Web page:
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3 Non Destructive Testing for Evaluation of Defects and Interfaces in Metal Carbon Fiber Reinforced Polymer Hybrids

Authors: H.-G. Herrmann, M. Schwarz, J. Summa, F. Grossmann

Abstract:

In this work, different non-destructive testing methods for the characterization of defects and interfaces are presented. It is shown that, by means of active thermography, defects in the interface and in the carbon fiber reinforced polymer (CFRP) itself can be detected and determined. The bonding of metal and thermoplastic can be characterized very well by ultrasonic testing with electromagnetic acoustic transducers (EMAT). Mechanical testing is combined with passive thermography to correlate mechanical values with the defect-size. There is also a comparison between active and passive thermography. Mechanical testing shows the influence of different defects. Furthermore, a correlation of defect-size and loading to rupture was performed.

 

Keywords: defect evaluation, EMAT, mechanical testing, thermography

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2 The Internal View of the Mu'min: Natural Law Theories in Islam

Authors: Gianni Izzo

Abstract:

The relation of Islam to its legal precepts, reflected in the various jurisprudential 'schools of thought' (madhahib), is one expressed in a version of 'positivism' (fiqh) providing the primary theory for deducing Qurʾan rulings and those from the narrations (hadith) of the Prophet Muhammad. Scholars of Islam, including Patricia Crone (2004) and others chronicled by Anver Emon (2005), deny the influence of natural law theories as extra-scriptural indices of revelation’s content. This paper seeks to dispute these claims by reference to historical and canonical examples within Shiʿa legal thought that emphasize the salient roles of ‘aql (reason), fitrah (primordial human nature), and lutf (divine grace). These three holistic features, congenital to every human, and theophanically reflected in nature make up a mode of moral intelligibility antecedent to prophetic revelation. The debate between the 'traditionalist' Akhbaris and 'rationalist' Usulis over the nature of deriving legal edicts in Islam is well-covered academic ground. Instead, an attempt is made to define and detail the built-in assumptions of natural law revealed in the jurisprudential summa of Imami Shiʿism, whether of either dominant school, that undergird its legal prescriptions and methods of deduction.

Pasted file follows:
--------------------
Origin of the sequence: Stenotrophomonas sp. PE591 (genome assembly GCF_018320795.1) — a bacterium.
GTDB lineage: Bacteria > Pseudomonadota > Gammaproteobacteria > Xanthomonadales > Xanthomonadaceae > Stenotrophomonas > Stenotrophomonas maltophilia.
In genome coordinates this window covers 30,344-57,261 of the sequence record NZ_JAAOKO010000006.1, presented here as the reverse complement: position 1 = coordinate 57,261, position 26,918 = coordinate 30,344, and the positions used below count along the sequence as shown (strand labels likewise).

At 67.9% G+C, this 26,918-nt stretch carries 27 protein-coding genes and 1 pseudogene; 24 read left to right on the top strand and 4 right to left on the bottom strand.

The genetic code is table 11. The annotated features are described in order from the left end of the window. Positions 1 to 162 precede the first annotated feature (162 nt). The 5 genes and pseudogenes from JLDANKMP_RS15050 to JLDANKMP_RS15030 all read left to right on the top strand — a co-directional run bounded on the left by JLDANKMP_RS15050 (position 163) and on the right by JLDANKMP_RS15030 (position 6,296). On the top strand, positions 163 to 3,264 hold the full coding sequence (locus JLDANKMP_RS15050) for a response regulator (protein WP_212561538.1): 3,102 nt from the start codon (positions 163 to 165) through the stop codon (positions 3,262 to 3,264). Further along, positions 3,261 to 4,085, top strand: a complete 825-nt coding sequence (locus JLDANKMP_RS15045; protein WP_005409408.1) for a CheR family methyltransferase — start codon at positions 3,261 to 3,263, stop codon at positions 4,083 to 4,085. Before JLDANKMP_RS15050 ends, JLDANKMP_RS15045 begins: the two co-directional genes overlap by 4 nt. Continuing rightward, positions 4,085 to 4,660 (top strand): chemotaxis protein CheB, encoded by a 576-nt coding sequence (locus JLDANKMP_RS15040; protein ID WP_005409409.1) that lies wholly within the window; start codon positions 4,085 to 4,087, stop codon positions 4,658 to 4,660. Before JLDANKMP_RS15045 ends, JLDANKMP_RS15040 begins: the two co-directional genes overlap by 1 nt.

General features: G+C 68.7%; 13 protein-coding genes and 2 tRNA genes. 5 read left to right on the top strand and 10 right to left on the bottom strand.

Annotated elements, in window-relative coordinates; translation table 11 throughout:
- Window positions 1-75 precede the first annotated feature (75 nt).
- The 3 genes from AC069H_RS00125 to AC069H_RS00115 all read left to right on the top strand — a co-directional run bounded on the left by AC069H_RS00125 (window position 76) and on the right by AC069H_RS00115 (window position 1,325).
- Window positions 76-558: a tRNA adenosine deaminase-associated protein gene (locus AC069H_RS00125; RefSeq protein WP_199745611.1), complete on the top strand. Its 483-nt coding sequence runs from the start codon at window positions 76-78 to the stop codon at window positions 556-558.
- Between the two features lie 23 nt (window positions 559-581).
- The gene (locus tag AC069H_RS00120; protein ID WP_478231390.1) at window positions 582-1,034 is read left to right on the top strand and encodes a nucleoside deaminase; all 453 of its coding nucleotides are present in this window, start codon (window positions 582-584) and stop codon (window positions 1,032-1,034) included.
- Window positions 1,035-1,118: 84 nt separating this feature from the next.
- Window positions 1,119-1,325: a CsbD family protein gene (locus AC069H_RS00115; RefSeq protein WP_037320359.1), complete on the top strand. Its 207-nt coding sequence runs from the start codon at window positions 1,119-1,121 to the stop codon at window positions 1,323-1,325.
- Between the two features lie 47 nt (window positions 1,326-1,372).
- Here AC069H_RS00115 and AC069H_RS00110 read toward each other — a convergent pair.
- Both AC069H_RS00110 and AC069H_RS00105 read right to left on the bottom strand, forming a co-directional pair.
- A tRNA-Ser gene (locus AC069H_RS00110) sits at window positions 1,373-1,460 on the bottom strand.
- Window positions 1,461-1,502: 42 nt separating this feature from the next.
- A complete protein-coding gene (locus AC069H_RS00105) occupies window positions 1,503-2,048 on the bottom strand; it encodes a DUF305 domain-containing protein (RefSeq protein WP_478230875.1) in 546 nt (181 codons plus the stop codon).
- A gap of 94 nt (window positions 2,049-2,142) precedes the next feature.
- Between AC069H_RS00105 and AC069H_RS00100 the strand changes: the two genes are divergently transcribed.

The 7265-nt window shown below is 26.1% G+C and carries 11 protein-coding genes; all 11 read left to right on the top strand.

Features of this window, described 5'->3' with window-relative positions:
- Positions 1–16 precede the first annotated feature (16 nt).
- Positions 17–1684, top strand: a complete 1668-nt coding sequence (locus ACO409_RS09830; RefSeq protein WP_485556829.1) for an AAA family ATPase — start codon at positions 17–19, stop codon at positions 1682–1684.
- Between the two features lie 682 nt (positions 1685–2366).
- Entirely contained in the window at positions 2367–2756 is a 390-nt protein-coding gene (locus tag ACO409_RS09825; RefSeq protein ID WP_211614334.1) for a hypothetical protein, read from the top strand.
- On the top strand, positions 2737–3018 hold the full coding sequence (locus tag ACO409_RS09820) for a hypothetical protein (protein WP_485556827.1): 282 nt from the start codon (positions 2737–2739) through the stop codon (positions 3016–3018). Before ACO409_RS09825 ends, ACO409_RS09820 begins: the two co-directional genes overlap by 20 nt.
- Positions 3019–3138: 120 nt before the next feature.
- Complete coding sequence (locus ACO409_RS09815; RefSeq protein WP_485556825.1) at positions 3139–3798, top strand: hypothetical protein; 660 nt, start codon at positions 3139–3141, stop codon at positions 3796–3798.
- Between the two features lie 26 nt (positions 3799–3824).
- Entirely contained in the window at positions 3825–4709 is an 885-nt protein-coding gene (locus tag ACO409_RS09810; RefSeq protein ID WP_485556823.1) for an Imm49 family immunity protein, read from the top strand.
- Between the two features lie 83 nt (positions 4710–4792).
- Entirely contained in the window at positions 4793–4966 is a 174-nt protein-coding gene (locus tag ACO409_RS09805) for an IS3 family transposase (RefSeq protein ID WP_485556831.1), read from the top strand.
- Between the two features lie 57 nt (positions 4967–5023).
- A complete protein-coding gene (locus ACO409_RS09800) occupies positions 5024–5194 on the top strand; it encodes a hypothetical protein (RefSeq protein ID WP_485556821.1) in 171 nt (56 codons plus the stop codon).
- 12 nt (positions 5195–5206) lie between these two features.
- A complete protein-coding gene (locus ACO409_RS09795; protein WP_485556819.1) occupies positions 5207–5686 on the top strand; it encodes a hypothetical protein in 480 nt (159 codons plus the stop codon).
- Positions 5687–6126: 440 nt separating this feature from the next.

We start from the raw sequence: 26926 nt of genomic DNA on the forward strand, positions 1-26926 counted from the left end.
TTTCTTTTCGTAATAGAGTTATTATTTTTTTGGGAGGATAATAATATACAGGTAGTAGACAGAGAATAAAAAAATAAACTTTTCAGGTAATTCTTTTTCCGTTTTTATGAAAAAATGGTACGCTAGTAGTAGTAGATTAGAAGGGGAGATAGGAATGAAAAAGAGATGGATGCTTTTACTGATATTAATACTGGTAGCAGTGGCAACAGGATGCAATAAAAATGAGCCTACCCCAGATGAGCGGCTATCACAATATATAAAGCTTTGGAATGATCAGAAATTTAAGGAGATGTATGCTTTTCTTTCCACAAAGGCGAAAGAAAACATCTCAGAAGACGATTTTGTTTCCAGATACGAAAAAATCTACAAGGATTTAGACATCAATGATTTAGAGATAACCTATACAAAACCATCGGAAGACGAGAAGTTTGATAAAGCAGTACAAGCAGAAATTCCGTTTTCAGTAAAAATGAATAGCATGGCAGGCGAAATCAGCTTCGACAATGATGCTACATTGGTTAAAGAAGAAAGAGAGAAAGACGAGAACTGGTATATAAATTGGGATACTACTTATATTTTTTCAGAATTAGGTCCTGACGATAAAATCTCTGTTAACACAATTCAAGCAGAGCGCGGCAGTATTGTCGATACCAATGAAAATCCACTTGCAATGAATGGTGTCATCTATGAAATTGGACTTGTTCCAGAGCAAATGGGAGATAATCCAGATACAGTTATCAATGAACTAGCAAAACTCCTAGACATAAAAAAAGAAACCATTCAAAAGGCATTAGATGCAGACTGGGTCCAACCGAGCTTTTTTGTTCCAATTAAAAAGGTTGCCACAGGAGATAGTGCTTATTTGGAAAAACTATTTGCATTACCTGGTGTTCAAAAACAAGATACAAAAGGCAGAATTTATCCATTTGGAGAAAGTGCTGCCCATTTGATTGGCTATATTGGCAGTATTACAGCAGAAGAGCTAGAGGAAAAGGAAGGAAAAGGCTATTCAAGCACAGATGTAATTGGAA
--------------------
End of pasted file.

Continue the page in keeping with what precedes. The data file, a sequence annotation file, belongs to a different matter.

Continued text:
Keywords: Islam, fiqh, natural law, legal positivism, aql

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1 Early Modern Controversies of Mobility within the Spanish Empire: Francisco De Vitoria and the Peaceful Right to Travel